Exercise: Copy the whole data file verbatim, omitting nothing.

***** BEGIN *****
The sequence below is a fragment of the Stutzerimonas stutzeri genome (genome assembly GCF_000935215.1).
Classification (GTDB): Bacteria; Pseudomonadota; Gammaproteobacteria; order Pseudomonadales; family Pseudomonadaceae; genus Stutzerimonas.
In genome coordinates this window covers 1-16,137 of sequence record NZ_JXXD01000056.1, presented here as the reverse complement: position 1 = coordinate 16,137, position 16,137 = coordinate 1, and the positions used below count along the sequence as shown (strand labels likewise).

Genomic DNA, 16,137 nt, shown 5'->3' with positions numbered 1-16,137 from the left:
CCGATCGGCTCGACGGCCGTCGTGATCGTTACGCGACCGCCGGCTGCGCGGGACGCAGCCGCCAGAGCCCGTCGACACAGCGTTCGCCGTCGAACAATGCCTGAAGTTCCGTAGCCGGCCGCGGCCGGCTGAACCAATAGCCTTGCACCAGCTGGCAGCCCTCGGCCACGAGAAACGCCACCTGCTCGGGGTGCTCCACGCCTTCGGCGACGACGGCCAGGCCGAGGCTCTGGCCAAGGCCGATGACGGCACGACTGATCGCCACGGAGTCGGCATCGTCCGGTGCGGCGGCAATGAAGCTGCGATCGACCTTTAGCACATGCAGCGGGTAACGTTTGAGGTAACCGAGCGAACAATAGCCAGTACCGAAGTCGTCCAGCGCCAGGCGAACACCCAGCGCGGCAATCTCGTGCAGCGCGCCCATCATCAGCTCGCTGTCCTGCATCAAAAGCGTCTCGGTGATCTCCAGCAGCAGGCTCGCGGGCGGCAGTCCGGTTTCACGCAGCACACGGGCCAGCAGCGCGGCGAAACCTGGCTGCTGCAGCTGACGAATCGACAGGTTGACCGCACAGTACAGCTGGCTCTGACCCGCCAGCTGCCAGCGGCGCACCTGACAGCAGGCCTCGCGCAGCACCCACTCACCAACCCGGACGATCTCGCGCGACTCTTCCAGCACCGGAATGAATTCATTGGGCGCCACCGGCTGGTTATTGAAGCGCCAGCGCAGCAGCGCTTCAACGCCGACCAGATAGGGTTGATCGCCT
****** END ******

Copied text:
The sequence below is a fragment of the Stutzerimonas stutzeri genome (genome assembly GCF_000935215.1).
Classification (GTDB): Bacteria; Pseudomonadota; Gammaproteobacteria; order Pseudomonadales; family Pseudomonadaceae; genus Stutzerimonas.
In genome coordinates this window covers 1-16,137 of sequence record NZ_JXXD01000056.1, presented here as the reverse complement: position 1 = coordinate 16,137, position 16,137 = coordinate 1, and the positions used below count along the sequence as shown (strand labels likewise).

Genomic DNA, 16,137 nt, shown 5'->3' with positions numbered 1-16,137 from the left:
CCGATCGGCTCGACGGCCGTCGTGATCGTTACGCGACCGCCGGCTGCGCGGGACGCAGCCGCCAGAGCCCGTCGACACAGCGTTCGCCGTCGAACAATGCCTGAAGTTCCGTAGCCGGCCGCGGCCGGCTGAACCAATAGCCTTGCACCAGCTGGCAGCCCTCGGCCACGAGAAACGCCACCTGCTCGGGGTGCTCCACGCCTTCGGCGACGACGGCCAGGCCGAGGCTCTGGCCAAGGCCGATGACGGCACGACTGATCGCCACGGAGTCGGCATCGTCCGGTGCGGCGGCAATGAAGCTGCGATCGACCTTTAGCACATGCAGCGGGTAACGTTTGAGGTAACCGAGCGAACAATAGCCAGTACCGAAGTCGTCCAGCGCCAGGCGAACACCCAGCGCGGCAATCTCGTGCAGCGCGCCCATCATCAGCTCGCTGTCCTGCATCAAAAGCGTCTCGGTGATCTCCAGCAGCAGGCTCGCGGGCGGCAGTCCGGTTTCACGCAGCACACGGGCCAGCAGCGCGGCGAAACCTGGCTGCTGCAGCTGACGAATCGACAGGTTGACCGCACAGTACAGCTGGCTCTGACCCGCCAGCTGCCAGCGGCGCACCTGACAGCAGGCCTCGCGCAGCACCCACTCACCAACCCGGACGATCTCGCGCGACTCTTCCAGCACCGGAATGAATTCATTGGGCGCCACCGGCTGGTTATTGAAGCGCCAGCGCAGCAGCGCTTCAACGCCGACCAGATAGGGTTGATCGCCT